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Armitstead and Van Avermaet prevail in Omloop Het Nieuwsblad, Kirchmann fourth

World champion Lizzie Armitstead (Great Britain/Boels-Dolmans) and Greg Van Avermaet (Belgium/BMC) drew first blood in this year's Spring Classics with wins at the Omloop Het Nieuwsblad in Gent, Belgium on Saturday.

Can Lizzie Deignan (née Armitstead) repeat?

World champion Lizzie Armitstead (Great Britain/Boels-Dolmans) and Greg Van Avermaet (Belgium/BMC) drew first blood in this year’s Spring Classics with wins at the Omloop Het Nieuwsblad in Gent, Belgium on Saturday. Van Avermaet triumphed in a five-man sprint, edging out Peter Sagan (Slovakia/Tinkoff). Armitstead, who was third place in the Omloop over the last two seasons, held off a formidable chase to take her first Omloop. Canadian Leah Kirchmann came fourth, the top place for her new Liv-Plantur squad.

In the women’s race, two-time runner-up Ellen van Dijk (The Netherlands/Boels-Dolmans) attacked on the cobbled Molenberg hill with 35-km to go, nullifying Lotto-Soudal Belgian Jessie Daams’ breakaway. However Armitstead and Gracie Elvin (Australia/Orica-AIS) shook away on the penultimate section of cobbles and took a 40-second lead into the final 2.5-km section.

Armitstead left the Aussie behind and then had to fend off a strong chase of champion Anna Van der Breggen (The Netherlands/Rabobank-Liv), 2013 champion Tiffany Cromwell (Australia/Canyon-SRAM) and Amy Pieters (The Netherlands/Wiggle High5). With 5-km to go Armitstead held 35-seconds. It was a Boels-Dolmans one-two as Chantal Blaak claimed the runner-up spot while Cromwell took third.

Straight from the gun of the men’s race, a breakaway of a dozen riders slipped away and played with a 5:00 gap for the first third of the race, with Iljo Keisse (Belgium) toiling steadily at the front of the peloton for Etixx-QuickStep. By the third hellingen, the Muur, the gap had tumbled.

In the second half of the race, the hills and the cobbled straats came thick and fast. Katusha and Trek took over the front. Before the second passage of the Haaghoek cobbles, the gap was down to 3:00. Riders in the peloton began to fall away, most to become DNF’s. Positioning leading into the climbs became crucial at this point, with a bright yellow Tinkoff clot surging to the front, Peter Sagan at its nucleus.

The fifth from last hill, the Kruisberg, along with the next cobbled section of Donderij, took its toll on the breakaway, and the dozen began to dissolve. On the Taaienberg, with 57-km remaining, Luke Rowe (Great Britain/Sky) and Van Avermaet attacked in the gutter, drawing Sagan and Van Avermaet’s Italian teammate Daniel Oss. After riding Oss off his wheel, Sagan linked up with Rowe, Van Avermaet, Peter Sagan and remnants of the breakaway.

Benoot’s acceleration near the top of the Eikenberg with 52-km to go put everyone except Van Avermaet in trouble and the Lotto-Soudal rider set his sights on the four escapees still in front. Sagan and Rowe made it back to the Lowlanders with only two fugitives left in the lead.

Meanwhile, Etixx-QuickStep was working furiously in the peloton to bring back the threatening move. Perhaps it was this frantic effort that saw a couple of Etixx men come down in a crash. Tony Martin (Germany) wrecked right at the front of the bunch and took down Dutch teammate Niki Terpstra. With 41-km remaining, the Sagan group reached the two leaders to make an octet with a 1:00 lead on the Etixx-led peloton, delayed after another major crash involving BMC.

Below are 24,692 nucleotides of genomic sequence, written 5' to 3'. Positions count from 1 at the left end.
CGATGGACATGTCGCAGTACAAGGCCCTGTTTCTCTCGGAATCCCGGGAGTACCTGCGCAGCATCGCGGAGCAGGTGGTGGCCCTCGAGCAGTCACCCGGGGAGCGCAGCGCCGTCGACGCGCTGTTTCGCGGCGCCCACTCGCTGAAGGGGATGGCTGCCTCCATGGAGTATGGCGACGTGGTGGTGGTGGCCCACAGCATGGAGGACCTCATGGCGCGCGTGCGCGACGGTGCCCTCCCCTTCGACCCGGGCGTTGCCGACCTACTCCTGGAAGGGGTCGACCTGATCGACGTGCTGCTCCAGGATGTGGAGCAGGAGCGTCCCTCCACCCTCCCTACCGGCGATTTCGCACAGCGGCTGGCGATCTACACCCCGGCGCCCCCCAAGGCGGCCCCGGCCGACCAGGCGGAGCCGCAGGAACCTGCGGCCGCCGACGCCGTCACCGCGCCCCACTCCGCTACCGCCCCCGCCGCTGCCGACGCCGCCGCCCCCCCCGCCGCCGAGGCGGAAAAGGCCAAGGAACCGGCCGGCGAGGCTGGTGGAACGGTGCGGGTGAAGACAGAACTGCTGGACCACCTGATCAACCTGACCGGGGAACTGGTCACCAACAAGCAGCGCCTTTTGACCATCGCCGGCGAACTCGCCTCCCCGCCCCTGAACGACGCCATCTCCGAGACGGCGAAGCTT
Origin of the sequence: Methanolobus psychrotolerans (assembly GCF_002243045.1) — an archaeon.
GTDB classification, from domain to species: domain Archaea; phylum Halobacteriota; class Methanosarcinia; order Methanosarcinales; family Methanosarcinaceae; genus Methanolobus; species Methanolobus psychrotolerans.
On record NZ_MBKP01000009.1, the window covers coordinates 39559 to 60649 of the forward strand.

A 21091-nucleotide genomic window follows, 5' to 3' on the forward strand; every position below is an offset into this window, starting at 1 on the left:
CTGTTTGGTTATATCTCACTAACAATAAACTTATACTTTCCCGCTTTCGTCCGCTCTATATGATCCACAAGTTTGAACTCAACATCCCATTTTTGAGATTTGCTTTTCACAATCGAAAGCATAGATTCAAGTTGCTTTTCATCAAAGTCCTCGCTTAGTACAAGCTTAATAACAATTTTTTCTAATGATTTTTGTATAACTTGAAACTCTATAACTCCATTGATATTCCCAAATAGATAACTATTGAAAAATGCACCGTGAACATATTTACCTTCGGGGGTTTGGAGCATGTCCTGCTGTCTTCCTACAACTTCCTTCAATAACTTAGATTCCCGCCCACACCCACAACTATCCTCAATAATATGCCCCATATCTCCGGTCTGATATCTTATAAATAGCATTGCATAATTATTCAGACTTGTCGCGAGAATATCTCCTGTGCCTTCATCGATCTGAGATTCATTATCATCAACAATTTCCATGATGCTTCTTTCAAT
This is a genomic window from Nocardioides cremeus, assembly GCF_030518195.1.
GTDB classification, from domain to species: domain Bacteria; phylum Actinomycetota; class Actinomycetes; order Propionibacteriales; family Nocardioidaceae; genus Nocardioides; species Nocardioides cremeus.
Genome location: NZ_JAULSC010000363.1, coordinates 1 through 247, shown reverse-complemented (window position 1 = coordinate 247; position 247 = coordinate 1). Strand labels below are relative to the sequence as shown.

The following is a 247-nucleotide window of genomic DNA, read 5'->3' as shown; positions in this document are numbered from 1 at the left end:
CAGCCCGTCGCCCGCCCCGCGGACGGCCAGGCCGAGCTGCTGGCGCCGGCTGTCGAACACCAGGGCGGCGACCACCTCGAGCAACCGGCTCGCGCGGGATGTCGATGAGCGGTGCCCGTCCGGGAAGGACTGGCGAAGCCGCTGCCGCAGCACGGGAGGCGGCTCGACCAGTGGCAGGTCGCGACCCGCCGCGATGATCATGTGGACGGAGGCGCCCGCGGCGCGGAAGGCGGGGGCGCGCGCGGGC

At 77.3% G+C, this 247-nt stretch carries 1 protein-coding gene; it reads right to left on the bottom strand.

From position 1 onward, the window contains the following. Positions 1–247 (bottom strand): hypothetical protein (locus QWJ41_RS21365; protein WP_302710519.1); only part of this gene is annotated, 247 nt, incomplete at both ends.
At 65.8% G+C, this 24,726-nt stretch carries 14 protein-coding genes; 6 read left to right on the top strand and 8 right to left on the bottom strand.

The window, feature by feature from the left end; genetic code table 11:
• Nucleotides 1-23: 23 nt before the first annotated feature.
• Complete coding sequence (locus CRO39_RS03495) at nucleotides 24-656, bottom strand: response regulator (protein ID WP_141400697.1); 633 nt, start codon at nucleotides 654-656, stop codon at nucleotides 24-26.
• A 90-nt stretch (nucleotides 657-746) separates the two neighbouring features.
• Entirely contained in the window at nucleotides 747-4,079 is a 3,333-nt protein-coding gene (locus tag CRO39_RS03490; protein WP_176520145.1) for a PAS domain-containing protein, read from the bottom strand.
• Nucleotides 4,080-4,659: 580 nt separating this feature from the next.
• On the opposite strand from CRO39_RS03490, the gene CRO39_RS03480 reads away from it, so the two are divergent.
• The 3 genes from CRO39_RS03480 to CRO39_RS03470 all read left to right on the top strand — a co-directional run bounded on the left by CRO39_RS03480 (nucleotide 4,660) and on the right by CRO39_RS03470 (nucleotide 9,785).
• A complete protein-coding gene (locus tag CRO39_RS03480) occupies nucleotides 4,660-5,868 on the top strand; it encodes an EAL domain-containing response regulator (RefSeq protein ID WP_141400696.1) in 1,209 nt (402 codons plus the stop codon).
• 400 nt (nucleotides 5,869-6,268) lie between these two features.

Sylvain Chavanel, the veteran French buccaneer, headed up a chase group that began to eat into the Sagan gang’s lead, but the refocused peloton lassoed it. The gap was 45-seconds with 33-km to go, balanced on the knife edge. The Sagan lost one of the men from the early break and Jasper Stuyvens (Belgium/Trek) lit out from the much-reduced peloton in a desperate attempt to replace him.

The hills and cobbles were all dispatched with 20-km to go. Stuyven’s effort ended when he crashed. It was a straight-out fight between the leading septet and Etixx-QuickStep behind, with Terpstra and Martin back in the fold. Then, up front only Alexis Gougeard (France/AG2R) remained from the early fugitives. With 13-km remaining, the gap was 50-seconds.

The riders in the Sagan quintet had to be wary of the uphill finish in Gent, though the grades were nothing like on any of the 11-hellingen they had climbed. When Direct Energie went to front the gap fell to 38-seconds and it fell further with 3-km to race. Antoine Duchesne was part of the Direct Energie engine and finished top Canadian at 37th.

It would come down to a sprint. Gougeard led into the final kilometre, with Sagan second wheel. But it was Greg Avermaet, a punchy rider denied again and again over the last two Classics seasons, who had the legs to take the victory. Sagan was the runner-up and Benoot rounded out the podium.

2016 Omloop Het Nieuwsblad Women’s Race
1) Lizzie Armitstead (Great Britain/Boels-Dolmans) 3:23:05
2) Chantal Blaak (The Netherlands/Boels-Dolmans) +0:29
3) Tiffany Cromwell (Australia/Canyon-SRAM) s.t.
4) Leah Kirchmann (Canada/Liv-Plantur) s.t.
19) Joelle Numainville (Canada/Cervelo-Bigla) s.t.
46) Lex Albrecht (Canada/Bepink) +4:09
75) Annie Ewart (Canada/UnitedHealthcare) +8:56

2016 Omloop Het Nieuwsblad
1) Greg Van Avermaet (Belgium/BMC) 4:45:12
2) Peter Sagan (Slovakia/Tinkoff) s.t.
3) Tiejs Benoot (Belgium/Lotto-Soudal) s.t.
37) Antoine Duchesne (Canada/Direct Energie) +0:24
90) Ryan Anderson (Canada/Direct Energie) +9:21
107) Hugo Houle (Canada/AG2R) +13:27